Say author A writes on Topic B and in this context uses quotation C which is not from the same field and appears highly original in Topic B. I then read this article, and I am myself writing on Topic B. I find the quote so useful or relevant, that I quote it myself.

Am I obliged to mention where I found the quote (namely in author A)? Or can I just use the quote? Where are the boundaries here, what do you think is acceptable, what is not? Also, if it is not ethical, that's one thing - but is it also plagiarism?

PS: If anyone has a good title for this sort of question, please feel free to edit. Not sure how to name this.

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    Why would you want to not quote author A? – Walter Jun 1 '17 at 15:01
  • I would not mind to do that. My note taking system is sometimes getting a bit out of hand, and I am worried that at some point in the future I will accidentally do something like this without realising. I might jot down a quote, and then later find it again & use it, - and then realise that I should not have only taken down that quote, but also should have noted where & in which context I found that quote. Well, that's why I'm asking. – George Welder Jun 1 '17 at 15:07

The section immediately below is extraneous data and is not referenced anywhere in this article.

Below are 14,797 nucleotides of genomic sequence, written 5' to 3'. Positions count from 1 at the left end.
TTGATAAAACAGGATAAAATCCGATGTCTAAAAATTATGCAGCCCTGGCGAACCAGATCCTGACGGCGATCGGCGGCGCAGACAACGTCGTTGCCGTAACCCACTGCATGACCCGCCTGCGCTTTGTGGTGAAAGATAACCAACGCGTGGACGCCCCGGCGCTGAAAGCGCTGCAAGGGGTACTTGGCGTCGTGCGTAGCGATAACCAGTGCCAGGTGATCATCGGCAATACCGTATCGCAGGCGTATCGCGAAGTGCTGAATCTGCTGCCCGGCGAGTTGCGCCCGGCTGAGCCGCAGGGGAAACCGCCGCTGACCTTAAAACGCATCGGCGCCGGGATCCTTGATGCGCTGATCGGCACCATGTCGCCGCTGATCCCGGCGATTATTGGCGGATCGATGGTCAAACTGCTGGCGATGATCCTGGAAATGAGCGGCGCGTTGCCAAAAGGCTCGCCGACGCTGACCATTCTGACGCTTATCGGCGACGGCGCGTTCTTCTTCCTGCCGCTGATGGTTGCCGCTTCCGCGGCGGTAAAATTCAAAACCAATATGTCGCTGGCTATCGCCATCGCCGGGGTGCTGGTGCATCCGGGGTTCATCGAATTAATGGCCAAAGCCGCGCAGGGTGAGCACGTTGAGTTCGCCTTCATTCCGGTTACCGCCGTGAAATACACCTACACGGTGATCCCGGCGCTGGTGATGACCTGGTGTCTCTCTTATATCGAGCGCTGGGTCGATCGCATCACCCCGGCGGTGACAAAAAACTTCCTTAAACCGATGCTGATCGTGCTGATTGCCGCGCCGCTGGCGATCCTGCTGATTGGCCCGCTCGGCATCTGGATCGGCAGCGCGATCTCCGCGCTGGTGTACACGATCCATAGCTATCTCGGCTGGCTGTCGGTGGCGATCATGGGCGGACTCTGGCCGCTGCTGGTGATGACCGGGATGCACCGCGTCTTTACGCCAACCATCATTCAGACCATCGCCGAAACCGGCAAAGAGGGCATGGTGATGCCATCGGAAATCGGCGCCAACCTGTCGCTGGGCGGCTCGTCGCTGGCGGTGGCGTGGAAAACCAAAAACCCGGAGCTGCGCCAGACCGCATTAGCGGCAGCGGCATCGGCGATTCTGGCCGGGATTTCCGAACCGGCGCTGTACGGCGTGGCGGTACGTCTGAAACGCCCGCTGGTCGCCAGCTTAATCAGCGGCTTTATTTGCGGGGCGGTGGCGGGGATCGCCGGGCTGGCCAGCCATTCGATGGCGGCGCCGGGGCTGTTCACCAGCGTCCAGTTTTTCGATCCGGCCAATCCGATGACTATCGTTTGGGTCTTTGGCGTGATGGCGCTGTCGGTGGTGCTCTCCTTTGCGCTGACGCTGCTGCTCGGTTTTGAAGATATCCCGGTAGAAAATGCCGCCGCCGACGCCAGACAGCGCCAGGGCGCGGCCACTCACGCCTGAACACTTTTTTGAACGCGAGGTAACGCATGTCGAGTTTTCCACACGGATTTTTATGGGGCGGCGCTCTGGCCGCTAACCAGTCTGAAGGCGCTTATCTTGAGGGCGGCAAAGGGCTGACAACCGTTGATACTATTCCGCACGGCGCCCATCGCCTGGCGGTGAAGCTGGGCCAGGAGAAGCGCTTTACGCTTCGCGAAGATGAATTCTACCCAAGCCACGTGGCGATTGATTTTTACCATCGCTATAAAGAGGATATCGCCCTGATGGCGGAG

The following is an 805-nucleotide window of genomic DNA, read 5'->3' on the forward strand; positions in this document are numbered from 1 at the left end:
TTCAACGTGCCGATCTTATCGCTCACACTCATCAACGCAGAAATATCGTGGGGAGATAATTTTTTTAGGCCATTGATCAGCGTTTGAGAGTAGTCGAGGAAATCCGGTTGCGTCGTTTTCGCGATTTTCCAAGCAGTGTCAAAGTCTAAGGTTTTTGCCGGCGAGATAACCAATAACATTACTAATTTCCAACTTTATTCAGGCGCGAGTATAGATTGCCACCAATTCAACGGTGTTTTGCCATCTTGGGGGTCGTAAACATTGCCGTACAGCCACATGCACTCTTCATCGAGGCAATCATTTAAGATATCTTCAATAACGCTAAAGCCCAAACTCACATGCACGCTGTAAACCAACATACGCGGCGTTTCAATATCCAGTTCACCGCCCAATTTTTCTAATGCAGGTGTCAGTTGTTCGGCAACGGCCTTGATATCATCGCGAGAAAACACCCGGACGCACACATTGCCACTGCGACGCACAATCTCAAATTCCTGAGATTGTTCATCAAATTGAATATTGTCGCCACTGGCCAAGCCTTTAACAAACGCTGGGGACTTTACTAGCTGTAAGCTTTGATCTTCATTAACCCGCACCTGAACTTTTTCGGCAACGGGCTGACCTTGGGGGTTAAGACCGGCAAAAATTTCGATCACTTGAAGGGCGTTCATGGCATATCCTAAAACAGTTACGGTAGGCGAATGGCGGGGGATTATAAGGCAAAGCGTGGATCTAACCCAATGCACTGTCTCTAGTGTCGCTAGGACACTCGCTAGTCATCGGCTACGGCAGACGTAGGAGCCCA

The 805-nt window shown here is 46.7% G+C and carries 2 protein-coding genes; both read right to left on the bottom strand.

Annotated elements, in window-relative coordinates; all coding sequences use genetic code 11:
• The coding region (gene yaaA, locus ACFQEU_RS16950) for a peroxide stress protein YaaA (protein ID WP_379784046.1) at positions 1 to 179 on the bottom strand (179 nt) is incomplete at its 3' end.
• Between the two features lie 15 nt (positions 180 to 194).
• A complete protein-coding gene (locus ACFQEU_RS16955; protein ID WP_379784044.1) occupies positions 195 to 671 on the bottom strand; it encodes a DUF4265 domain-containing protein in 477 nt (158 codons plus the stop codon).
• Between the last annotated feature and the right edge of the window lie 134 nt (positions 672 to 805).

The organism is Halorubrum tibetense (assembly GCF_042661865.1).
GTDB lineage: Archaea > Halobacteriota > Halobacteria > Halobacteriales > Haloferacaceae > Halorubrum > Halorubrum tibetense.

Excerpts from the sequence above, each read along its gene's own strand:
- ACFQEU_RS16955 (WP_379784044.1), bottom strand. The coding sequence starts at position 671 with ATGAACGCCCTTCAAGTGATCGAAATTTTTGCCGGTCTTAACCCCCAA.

• You can search for a string in your computer files or on the internet. For the former, I find "File Locator Lite" helpful. // If you slip up very occasionally -- well, nobody's perfect. But if you can try to be more careful in noting the source of each quote you put in your notes, that would be best. – aparente001 Jun 2 '17 at 7:17

Yes, this might be very close to plagiarism, but without knowing the details this is hard to tell. The litmus test is this: consider you are author A and somebody else does that: what would you feel?

To be on the save side, just give credit to author A for introducing the quotation C in the context of topic B (but not more). There is no harm done in this way.

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